Sen. Edward M. Kennedy (D-Mass.) yesterday took another of what is becoming an almost daily shot at the Carter administration budget. This time his target is the proposed $110 million cut in funding for the Law Enforcement Assistance Administration.

Kennedy, who as new chairman of the Senate Judiciary Committee oversees the much-criticized LEAA, called the $536 million Carter budget request for LEAA "unwise, unnecessary and unfair."

He noted the LEAA cut amounted to nearly all of the $111 million reduction proposed for the total Justice Department budget of $4.2 billion for fiscal 1980.

Kennedy promised to try to restore the cuts and said if that wasn't possible he would try to amend the administration-backed LEAA authorization bill he introduced yesterday.

The amendments, he said in a sharply worded statement, would assure that most of the cuts would come from the new federal programs on statistics and research, not from the crime-fighting grants to the nation's states, counties and cities, as the administration budget proposes.

Kennedy said "one cannot help but wonder about the administration's future commitment" to LEAA because the agency seemed to have such a low priority.

He said federal officials "are all too eager to become conscientious budtet cutters at the expense of the only major federal criminal justice program providing financial and technical assistance to states and localities."

The senator's vehement statement yesterday contrasted sharply with the lovein he and Attorney General Griffin B. Bell held last August at a hearing. That day Bell endorsed a similar administration proposal to reform LEAA -- and increase its budget authorization to $825 million, a 25 percent jump.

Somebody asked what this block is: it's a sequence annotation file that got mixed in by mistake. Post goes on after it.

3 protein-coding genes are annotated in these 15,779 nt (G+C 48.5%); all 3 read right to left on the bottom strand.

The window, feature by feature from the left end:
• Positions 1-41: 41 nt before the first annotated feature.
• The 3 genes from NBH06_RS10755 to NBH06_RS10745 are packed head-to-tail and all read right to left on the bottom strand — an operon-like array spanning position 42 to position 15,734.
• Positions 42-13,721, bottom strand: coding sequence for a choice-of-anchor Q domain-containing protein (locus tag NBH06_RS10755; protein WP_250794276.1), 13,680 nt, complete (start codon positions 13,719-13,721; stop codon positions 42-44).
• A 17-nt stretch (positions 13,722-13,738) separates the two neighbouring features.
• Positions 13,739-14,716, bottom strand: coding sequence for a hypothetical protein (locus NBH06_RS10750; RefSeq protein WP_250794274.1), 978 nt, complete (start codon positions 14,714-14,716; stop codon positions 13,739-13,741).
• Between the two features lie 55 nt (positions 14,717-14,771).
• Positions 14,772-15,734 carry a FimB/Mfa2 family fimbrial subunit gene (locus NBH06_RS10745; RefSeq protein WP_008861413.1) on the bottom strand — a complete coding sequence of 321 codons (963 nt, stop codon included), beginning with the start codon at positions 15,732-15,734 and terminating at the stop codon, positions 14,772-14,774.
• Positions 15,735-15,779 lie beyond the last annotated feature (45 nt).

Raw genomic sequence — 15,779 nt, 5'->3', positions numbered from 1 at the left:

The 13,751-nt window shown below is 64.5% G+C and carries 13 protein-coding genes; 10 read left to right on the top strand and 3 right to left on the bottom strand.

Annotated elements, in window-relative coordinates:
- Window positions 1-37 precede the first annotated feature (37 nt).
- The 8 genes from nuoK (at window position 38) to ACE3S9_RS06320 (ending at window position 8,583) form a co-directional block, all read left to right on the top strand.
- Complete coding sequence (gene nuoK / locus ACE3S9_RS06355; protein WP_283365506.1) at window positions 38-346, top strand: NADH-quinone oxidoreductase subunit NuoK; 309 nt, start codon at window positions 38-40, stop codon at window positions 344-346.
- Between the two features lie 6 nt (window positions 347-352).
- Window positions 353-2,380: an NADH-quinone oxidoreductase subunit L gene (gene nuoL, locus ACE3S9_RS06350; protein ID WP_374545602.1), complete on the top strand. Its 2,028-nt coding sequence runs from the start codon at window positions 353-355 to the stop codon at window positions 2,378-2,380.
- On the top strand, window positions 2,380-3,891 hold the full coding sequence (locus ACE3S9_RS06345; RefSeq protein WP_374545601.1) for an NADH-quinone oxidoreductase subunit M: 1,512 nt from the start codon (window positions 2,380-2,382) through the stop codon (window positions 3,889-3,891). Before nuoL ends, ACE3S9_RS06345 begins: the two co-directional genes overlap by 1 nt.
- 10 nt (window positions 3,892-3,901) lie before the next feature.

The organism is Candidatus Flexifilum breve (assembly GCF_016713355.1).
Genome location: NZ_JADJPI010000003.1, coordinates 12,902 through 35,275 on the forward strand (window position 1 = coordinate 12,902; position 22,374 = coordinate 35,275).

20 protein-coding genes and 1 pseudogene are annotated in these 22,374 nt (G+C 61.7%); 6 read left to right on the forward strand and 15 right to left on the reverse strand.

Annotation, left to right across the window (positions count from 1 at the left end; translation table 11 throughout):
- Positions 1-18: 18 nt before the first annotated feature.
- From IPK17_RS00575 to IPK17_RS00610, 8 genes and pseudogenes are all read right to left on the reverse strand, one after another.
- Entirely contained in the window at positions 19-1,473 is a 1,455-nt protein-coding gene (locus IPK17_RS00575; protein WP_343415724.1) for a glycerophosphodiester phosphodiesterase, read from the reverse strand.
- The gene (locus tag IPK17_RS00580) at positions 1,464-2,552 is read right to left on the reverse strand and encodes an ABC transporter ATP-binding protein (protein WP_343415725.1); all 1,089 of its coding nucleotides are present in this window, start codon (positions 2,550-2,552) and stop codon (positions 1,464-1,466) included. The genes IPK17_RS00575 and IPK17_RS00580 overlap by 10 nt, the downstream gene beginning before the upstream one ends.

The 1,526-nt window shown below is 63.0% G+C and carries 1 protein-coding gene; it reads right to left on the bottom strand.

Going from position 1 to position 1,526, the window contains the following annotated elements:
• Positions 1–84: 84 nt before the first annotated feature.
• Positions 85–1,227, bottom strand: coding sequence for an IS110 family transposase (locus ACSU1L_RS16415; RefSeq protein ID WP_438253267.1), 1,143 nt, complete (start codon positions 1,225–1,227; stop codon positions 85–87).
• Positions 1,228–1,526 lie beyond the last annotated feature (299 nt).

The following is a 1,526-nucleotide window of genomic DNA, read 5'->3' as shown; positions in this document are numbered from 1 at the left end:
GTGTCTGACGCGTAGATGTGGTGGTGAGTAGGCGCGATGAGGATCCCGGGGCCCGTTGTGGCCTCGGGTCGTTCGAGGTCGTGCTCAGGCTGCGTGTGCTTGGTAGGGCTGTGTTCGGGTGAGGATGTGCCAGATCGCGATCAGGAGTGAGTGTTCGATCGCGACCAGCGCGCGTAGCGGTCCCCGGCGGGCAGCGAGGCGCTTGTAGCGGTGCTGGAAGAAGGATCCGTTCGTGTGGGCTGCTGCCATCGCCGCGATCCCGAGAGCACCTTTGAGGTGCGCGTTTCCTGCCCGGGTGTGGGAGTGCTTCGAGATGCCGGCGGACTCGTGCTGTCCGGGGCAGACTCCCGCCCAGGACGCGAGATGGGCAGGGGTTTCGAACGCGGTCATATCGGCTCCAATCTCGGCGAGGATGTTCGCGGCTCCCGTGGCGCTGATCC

Bell had come to Washington determined to abolish LEAA, which has spent $6 billion in the past decade without a noticeable effect on reducing crime, according to critics.

The attorney general admitted at last summer's session that he had to backtrack because he'd run into political reality: a coalition of congressional backers, like Kennedy, and criminal justice professionals who had mounted a successful fight against the dismantling.

"You can buy a lot of support for $6 billion," a Bell aide mused them.

Kennedy's insistence on keeping up the flow of dollars to the cities had been clear ever since aides circulated a memo more than a year ago promising other members of Congress no states would lose money under his bill.

"This is the only way politically to get congressional approval... to buy off the opposition," the memo said.

Kennedy's statement yesterday noted that he often has criticized LEAA defects and said the new bill "is desigred to deal with the problems which have plagued the agency and limited its impact."

A Kennedy aide noted later that cosponsors of the legislation included Sen. Strom Thurmond (R-S.C.), the ranking minority member, and several other members of the Judiciary Committee. Rep. Peter Rodino (D-N.J.) is expected to introduce the same bill in the House.

Bell's spokesman, Terry Adamson, issued a statement yesterday that commended Kennedy for introducing the bill and tiptoed around the dispute over the budget requests.

"While there may be some differences of opinion about the level of future authorizations, there is general agreement that the bill will result in greater benefits from the public's tax dollars," he said.